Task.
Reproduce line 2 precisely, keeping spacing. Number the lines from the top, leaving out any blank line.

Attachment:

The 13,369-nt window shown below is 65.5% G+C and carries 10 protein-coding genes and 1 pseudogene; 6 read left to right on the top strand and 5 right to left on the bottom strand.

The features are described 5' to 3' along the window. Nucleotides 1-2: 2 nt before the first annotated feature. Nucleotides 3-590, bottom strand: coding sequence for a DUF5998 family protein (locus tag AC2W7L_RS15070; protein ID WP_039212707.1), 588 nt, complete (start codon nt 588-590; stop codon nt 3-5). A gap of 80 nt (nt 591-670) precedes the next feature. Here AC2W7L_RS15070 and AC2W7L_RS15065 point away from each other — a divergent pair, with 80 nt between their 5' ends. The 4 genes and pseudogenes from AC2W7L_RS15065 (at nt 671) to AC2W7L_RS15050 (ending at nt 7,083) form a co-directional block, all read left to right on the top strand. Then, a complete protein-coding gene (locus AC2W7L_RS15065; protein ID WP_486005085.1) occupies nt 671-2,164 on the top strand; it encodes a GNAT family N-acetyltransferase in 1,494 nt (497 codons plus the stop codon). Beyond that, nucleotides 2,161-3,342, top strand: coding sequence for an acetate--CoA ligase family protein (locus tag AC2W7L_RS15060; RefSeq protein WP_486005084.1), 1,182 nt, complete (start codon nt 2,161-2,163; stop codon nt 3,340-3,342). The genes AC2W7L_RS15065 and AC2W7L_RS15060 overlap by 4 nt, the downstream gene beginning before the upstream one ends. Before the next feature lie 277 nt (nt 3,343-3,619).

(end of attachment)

The features are described 5' to 3' along the window. Nucleotides 1-2: 2 nt before the first annotated feature. Nucleotides 3-590, bottom strand: coding sequence for a DUF5998 family protein (locus tag AC2W7L_RS15070; protein ID WP_039212707.1), 588 nt, complete (start codon nt 588-590; stop codon nt 3-5). A gap of 80 nt (nt 591-670) precedes the next feature. Here AC2W7L_RS15070 and AC2W7L_RS15065 point away from each other — a divergent pair, with 80 nt between their 5' ends. The 4 genes and pseudogenes from AC2W7L_RS15065 (at nt 671) to AC2W7L_RS15050 (ending at nt 7,083) form a co-directional block, all read left to right on the top strand. Then, a complete protein-coding gene (locus AC2W7L_RS15065; protein ID WP_486005085.1) occupies nt 671-2,164 on the top strand; it encodes a GNAT family N-acetyltransferase in 1,494 nt (497 codons plus the stop codon). Beyond that, nucleotides 2,161-3,342, top strand: coding sequence for an acetate--CoA ligase family protein (locus tag AC2W7L_RS15060; RefSeq protein WP_486005084.1), 1,182 nt, complete (start codon nt 2,161-2,163; stop codon nt 3,340-3,342). The genes AC2W7L_RS15065 and AC2W7L_RS15060 overlap by 4 nt, the downstream gene beginning before the upstream one ends. Before the next feature lie 277 nt (nt 3,343-3,619).